VW Scout CEO Scott Keogh made an appearance at Harvester Homecoming in Indiana this past weekend in Fort Wayne.
The man that’s helping revive the Scout name is really into old International Harvesters, as it turns out.
Scott Keogh, the incoming CEO of Volkswagen's new Scout brand, really loves old Internationals. In fact, he loves them so much that he attended Harvester Homecoming in Indiana this past weekend. It's an enthusiast event held at one of the company's old engineering facilities in Fort Wayne, and Keogh turned up to show his dedication to the Harvester hardcore.
VW acquired the rights to the Scout name in 2021 when its Traton truck unit was merged with Navistar, International's parent company. For the uninitiated, the IH Scout was a two-door off-roader made from 1961 to 1980, fighting against rigs like the Jeep CJ. VW confirmed plans to bring Scout back as its own off-road EV brand in 2026 with a pickup truck and a "rugged" SUV.
Keogh currently serves as VW of North America's CEO but will start his new gig heading up Scout starting Sept. 1. His previous post will be taken over by Pablo Di Si, the current executive chairman of VW's South American region.
As Harvester Homecoming's Director Ryan DuVall told The Drive, Keogh was stoked to see one line after another of classic Scouts, Travelalls, and so on. It seems like he's taken a genuine interest in the model's history. But over the weekend, he fit right in as one of roughly 17,000 show attendees admiring the classic metal.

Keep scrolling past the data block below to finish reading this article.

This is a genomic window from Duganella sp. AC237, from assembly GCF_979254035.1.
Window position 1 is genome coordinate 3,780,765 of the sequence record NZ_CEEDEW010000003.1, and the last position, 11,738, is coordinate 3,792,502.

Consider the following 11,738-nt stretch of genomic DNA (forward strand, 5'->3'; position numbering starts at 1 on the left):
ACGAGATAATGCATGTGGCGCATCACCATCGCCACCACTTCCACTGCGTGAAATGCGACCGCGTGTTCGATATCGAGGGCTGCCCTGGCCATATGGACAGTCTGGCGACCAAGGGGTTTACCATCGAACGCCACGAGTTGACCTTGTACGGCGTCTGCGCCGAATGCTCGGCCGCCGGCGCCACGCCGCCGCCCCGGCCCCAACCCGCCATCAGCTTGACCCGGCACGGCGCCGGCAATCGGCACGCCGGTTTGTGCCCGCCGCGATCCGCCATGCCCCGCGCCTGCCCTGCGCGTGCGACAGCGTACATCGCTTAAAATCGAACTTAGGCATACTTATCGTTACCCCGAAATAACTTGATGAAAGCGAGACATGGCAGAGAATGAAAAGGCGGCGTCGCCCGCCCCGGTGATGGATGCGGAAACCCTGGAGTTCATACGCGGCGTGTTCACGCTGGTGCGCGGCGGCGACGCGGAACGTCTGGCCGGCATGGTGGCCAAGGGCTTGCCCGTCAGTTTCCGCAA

"We were honored and tickled to death that Mr. Keogh would come here and be a part of what we're doing," DuVall said. "After the day was over, we were even more excited, impressed, and honored to see how much he cares about what that brand means to people and what the venture he's taking is going to mean historically for the people that love the brand from the old days. It was a wonderful, wonderful addition to our show and I'd love to have him back any time he wants."
The local VW dealer, Vorderman Volkswagen, even had its own booth at the truck show, complete with a few vintage Internationals and a Golf R. That's how you get a new demographic interested in hot hatchbacks.
Despite the Volkswagen ownership and backing, it doesn't sound like the new electric Scouts will be lifted, rebodied ID.4s. Built on a "new technical platform" and styled, engineered, and assembled all in the U.S., VW says the independent brand will be a "true American" thing. The first prototypes will be revealed in 2023 and production will begin in 2026.